July 3

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I spent some time tonight looking at old pictures.  They weren’t really so old, just three years ago.  July 3, 2009.  My dad looked so happy, and yet he would only be with us for a few short months longer.  I’m glad we didn’t know.  I’m glad it was sudden.  That July 3, 2009, his last July 3, he was happy and surrounded by his family.

Our town celebrates Independence Day on the Third of July.  It begins with the community band playing patriotic selections in a church parking lot followed by an ice cream social.  Later, the celebration would move to my parents home for dinner.  Mom and Dad always invited my family and T’s larger, extended family.  On this one day, my parents’ home was filled with kids, grandkids, and in-laws.  Dad grilled up burgers and brats, and filled big washtubs full of icy drinks.  Everyone pitched in and brought all the traditional summertime favorites. At dusk, everyone would troop down to the corner for the lighted parade.  All of that was followed by the community fireworks display.  Mom and Dad’s house had one of the best views in town, and we would all line up our lawn chairs in the back yard.  It was one of my dad’s favorite days of the year.  He went all out for this patriotic celebration.  He loved fireworks, and always made sure that there were plenty of firecrackers and bottle rockets for his grandsons to shoot off across the backyard.  Each year, the celebration grew.  More people packed in my parents’ backyard as the kids grew older and brought along their friends.

2009 was the last year.  Dad called me a few weeks before the 4th and told me that he wasn’t sure if they would be able to handle the celebration this year.  Mom was too sick.  He was so disappointed by the thought of letting everyone down, and he didn’t want to miss out on the fun.  I told him not to worry.  I would be happy to do all of the work.  All they had to do was relax and enjoy the day.  Thank God.  Thank God that I took the time and made the effort that year.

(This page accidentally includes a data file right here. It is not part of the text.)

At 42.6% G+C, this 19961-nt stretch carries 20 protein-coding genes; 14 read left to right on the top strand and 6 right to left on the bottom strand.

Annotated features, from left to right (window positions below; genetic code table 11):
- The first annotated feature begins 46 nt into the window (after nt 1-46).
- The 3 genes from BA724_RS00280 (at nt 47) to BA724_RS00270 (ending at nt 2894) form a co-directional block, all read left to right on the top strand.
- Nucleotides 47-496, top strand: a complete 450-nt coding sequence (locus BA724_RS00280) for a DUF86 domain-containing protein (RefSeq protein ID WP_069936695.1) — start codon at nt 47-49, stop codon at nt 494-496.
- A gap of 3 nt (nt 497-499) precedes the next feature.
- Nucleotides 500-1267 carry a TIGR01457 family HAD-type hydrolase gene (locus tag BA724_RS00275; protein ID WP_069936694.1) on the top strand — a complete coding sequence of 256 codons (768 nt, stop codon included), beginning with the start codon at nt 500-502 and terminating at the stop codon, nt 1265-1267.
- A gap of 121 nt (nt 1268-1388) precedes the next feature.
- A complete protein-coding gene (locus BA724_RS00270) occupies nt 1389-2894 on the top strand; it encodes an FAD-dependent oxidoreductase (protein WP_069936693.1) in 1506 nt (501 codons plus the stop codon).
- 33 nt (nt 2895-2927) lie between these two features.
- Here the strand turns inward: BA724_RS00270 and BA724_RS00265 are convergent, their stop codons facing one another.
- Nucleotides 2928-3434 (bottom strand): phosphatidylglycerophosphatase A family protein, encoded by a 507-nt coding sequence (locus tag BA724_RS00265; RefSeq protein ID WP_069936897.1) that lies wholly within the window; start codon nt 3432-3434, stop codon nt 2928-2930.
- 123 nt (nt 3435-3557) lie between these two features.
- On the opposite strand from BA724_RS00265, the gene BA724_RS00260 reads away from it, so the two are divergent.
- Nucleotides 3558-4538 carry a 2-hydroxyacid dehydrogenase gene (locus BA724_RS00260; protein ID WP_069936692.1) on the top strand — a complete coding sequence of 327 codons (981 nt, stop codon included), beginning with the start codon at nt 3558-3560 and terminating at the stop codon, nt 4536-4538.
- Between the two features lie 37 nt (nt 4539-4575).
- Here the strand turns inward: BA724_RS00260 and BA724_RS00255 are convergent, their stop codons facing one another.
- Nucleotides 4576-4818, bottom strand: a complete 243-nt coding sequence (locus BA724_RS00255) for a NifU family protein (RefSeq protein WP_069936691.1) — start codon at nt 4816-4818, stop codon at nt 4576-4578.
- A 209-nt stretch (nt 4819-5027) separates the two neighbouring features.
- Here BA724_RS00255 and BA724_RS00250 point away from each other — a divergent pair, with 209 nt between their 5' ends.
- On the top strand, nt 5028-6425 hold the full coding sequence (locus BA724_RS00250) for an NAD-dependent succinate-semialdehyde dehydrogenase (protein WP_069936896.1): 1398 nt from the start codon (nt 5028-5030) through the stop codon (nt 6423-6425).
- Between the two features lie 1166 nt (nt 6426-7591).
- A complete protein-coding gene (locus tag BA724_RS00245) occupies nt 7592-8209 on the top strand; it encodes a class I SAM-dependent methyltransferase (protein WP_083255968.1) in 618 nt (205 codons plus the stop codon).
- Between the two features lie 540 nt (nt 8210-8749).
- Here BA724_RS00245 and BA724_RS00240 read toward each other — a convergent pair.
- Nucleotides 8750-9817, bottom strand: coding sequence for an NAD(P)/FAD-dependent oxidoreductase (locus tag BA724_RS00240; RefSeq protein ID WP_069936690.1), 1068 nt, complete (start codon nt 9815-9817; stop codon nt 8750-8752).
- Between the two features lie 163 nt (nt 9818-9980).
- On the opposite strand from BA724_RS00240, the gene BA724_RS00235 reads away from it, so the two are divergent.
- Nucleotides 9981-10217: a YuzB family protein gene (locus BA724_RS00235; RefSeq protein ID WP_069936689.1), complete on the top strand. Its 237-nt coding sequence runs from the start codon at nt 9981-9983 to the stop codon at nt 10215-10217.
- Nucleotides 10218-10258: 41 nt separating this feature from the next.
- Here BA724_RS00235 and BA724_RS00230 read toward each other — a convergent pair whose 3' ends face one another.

I took the day off work, and Em and I did all of the cooking and preparations.  I dropped it all off on my way to play in the band.  Three of the kids and I all played in the band that day.  My only regret now is that I didn’t stay with my dad every moment.

Tonight, I looked back at the pictures we took that night.  Dad was in the yard lighting bottle rockets.  Dad was smiling at Lola and my little nieces as they waved sparklers around in the dark.  Those were such happy times, and I miss my dad so much tonight.

We haven’t been able to celebrate the 3rd of July since that year.  Like me, the kids can’t, aren’t able, to watch the fireworks display in our town.  Since 2009, since Grandpa has been gone, none of us can bear to watch those fireworks shooting up from the high school football field.  It isn’t the same.  It will never be the same, and we don’t seem to be able to figure out a new tradition.

As T and I walked tonight, we broached the subject.  Where will we watch fireworks?  Will we watch fireworks?  I asked him if he thought I could do it this year.  I asked him if he thought I would be able to sit in my parents’ yard and watch the show without getting upset.  He said, “No.”  That was it.  Just no, and I knew he was right.

Luke is going to go camping out of town on purpose to avoid the memories.  He told me.  Andrew is no longer home, and I hope that he has a wonderful celebration in his new city.  Emily has already made plans to go to a celebration in another town; also to avoid missing Grandpa.  That leave just T and I to figure out how to make this an enjoyable celebration for Lola.

I had a great-aunt Thelma who missed her mother intensely.  As a little girl, I’m not sure how I really knew that, but I did.  It amazed me as the years passed how often she lovingly spoke of my great grandma.  I understood it, because she had been a wonderful woman, but I was always taken aback by her continued sadness.  I wondered why she hadn’t eventually “gotten over” her mother’s death.  Years later, when Aunt Thelma died, I imagined her happy reunion with Great Grandma, and even while I mourned the loss of my aunt, that thought made me smile.  Now, all these years later, I understand Aunt Thelma.  I miss my dad so very, very much.

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